Alan Dershowitz Knows What It Feels Like To Be Deported

I keep hearing about these migrant parents whose children have been taken from them at the border, and, as one of America's premier civil rights attorneys, I, Harvard Law Professor Emeritus Alan M. Dershowitz, must say I am appalled. I'm sure I will have some very strong opinions on this gross injustice, just as soon as I return from my next interview on Fox News about the cruel things my liberal neighbors have said about me on the Martha's Vineyard social scene.

Were one inclined to get a sense of how these parents and their children have been treated by the government, one might peruse these excerpts of testimony by migrants and those who work with them. They're taken from a lawsuit against the Trump family separation policy filed by Democratic attorneys general from 17 states and DC against the federal government, and they are truly heart-rending. Here's just one example:

Horrifying, isn't it? Painful though that is to read, it is as nothing compared to the horrors I have had to face simply because I have defended the basic freedoms that all people should enjoy under the Constitution -- yes, even in the case of Donald Trump. I regaled Fox's Tucker Carlson Thursday with an anecdote of the intolerance I have had to face -- or at least hear about, since obviously this is a second-hand account:

Can you believe it? I am a much better defender of freedom than these tribalistic liberals who see everything in terms of whether it's good or bad for Trump, and I have had terrible things said about me:

At a party this week on Martha's Vineyard a woman said, "if Dershowitz were here tonight, I'd stab him through the heart." This is a Martha's Vineyard woman saying she would stab me through the heart.

I thought for a moment that my words had simply stunned Mr. Carlson, but then realized that this is his resting astonished face:

Now, compared to that woman's actual death threat -- although if she were my client I would of course defend her free speech rights, since it's clearly metaphorical -- the treatment of this migrant mother who hasn't seen her 7-year-old daughter since May is practically nothing. In fact, after guards had told her she would never see her daughter again, a Customs and Border Protection officer tried to lighten the mood with a little joke, which was nice of him:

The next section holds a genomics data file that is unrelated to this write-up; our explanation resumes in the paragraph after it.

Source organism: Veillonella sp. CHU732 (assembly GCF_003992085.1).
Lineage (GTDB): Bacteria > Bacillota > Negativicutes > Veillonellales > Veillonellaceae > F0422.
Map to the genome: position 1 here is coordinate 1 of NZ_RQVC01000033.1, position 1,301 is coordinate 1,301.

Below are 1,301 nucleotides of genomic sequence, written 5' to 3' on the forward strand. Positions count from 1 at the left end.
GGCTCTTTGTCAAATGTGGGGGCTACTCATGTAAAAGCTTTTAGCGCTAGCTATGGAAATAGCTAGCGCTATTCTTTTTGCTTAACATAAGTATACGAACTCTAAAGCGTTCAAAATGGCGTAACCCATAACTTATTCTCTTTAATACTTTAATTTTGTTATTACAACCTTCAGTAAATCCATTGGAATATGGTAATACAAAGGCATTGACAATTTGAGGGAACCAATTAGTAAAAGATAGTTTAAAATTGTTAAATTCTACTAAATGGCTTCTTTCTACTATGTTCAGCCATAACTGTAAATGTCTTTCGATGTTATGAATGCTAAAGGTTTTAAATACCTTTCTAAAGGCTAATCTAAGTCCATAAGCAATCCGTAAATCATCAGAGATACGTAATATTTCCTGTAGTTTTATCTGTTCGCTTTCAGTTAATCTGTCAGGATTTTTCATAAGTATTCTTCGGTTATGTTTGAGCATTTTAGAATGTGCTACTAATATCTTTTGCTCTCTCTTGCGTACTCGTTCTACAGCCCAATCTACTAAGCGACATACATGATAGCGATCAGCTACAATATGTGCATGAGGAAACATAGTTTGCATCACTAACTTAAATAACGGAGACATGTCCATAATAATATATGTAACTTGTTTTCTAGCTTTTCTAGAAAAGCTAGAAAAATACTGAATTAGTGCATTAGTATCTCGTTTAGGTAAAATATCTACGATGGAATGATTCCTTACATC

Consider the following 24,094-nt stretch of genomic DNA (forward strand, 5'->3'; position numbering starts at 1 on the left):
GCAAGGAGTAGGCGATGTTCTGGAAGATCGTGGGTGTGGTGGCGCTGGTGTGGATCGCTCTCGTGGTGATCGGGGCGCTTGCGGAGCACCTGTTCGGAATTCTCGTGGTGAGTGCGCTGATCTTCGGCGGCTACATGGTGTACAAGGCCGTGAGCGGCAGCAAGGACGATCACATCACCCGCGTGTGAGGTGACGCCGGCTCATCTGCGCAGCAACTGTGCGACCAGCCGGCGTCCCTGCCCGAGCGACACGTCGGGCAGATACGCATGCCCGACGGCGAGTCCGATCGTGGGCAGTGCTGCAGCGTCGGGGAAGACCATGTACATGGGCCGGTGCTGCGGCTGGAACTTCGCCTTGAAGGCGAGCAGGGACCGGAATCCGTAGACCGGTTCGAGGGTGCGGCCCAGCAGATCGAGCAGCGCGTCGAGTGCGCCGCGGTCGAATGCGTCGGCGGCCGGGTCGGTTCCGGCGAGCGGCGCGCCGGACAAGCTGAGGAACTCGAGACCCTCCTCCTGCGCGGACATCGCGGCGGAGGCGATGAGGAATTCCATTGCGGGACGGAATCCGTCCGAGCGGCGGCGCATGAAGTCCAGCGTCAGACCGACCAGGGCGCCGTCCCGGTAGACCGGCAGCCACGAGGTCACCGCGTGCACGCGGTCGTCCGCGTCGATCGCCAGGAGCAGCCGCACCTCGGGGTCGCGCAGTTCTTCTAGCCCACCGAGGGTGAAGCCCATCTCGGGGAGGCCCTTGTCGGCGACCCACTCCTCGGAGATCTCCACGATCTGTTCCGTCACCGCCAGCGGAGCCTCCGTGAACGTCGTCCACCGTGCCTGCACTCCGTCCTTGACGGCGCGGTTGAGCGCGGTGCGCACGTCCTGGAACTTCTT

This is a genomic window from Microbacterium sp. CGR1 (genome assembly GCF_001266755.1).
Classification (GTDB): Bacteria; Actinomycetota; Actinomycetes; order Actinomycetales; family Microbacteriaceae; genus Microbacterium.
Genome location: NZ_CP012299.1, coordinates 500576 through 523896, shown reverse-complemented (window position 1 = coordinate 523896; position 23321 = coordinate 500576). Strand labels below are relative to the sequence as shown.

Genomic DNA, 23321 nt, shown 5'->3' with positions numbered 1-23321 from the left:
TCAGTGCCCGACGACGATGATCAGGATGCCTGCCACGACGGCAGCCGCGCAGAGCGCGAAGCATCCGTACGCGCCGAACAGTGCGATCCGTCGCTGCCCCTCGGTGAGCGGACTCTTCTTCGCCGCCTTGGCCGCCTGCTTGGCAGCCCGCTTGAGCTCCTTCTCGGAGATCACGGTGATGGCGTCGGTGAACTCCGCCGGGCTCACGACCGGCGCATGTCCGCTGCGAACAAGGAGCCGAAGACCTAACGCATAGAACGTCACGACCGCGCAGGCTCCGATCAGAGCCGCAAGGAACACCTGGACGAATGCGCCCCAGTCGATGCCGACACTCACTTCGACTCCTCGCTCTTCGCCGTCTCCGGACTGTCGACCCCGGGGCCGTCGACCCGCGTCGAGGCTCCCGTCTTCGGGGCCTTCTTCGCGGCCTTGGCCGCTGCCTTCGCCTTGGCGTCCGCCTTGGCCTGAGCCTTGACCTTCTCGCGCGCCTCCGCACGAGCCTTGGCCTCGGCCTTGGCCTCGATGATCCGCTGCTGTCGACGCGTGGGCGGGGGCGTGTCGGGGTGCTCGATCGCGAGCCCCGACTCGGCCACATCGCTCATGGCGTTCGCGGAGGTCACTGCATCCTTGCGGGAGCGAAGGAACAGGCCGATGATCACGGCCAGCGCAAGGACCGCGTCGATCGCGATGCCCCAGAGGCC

[One] of the officers asked me, "In Guatemala do they celebrate Mother's Day?" When I answered yes he said, "then Happy Mother's Day" because the next Sunday was Mother's Day. I lowered my head so that my daughter would not see the tears forming in my eyes. That particular act of cruelty astonished me then as it does now. I could not understand why they hated me so much, or wanted to hurt me so much.

A bit unpleasant, but you must surely agree that it hardly compares to the efforts of MIT Professor Nicholas Negroponte, who has little respect for free speech, and who has tried to incite my neighbors to cut me out of polite society. As I told Tucker:

He's leading the campaign to try to get other people to shun me in every way, and not to engage with me," Dershowitz said. "Now they're losing because the vast majority of people even in Martha's Vineyard…can't stand people who try to stop speech and try to stop debate, so it's backfiring.

If people really think about it, the attempts at ostracizing me are surely going to drive more people to vote Republican, because Americans really hate unfairness and bullying. Surely I have experience the harshest bullying imaginable, something that is easily on a par with that faced by this asylum-seeking mother:

She was treated as if her daughter were not her daughter, and I am being treated as if I am not a fully valid member of the Martha's Vineyard summer community. Truly, I feel her pain. Or I suppose I might, if I cared about a little thing like social status, which I do not. As I said early on to Tucker, "I don't care about parties. I'm invited to too many." Honestly, I'd happily send one of these migrant moms instead if ICE would let her out with an ankle monitor.

Look for me, Alan Dershowitz, on Fox again soon. I'n not simply America's greatest defender of Civil Rights -- I'm also this great nation's greatest defender of civility.

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[Mediaite / PBS NewsHour / Adam Klasfeld on Twitter]

Doktor Zoom

Doktor Zoom's real name is Marty Kelley, and he lives in the wilds of Boise, Idaho. He is not a medical doctor, but does have a real PhD in Rhetoric. You should definitely donate some money to this little mommyblog where he has finally found acceptance and cat pictures. He is on maternity leave until 2033. Here is his Twitter, also. His quest to avoid prolixity is not going so great.


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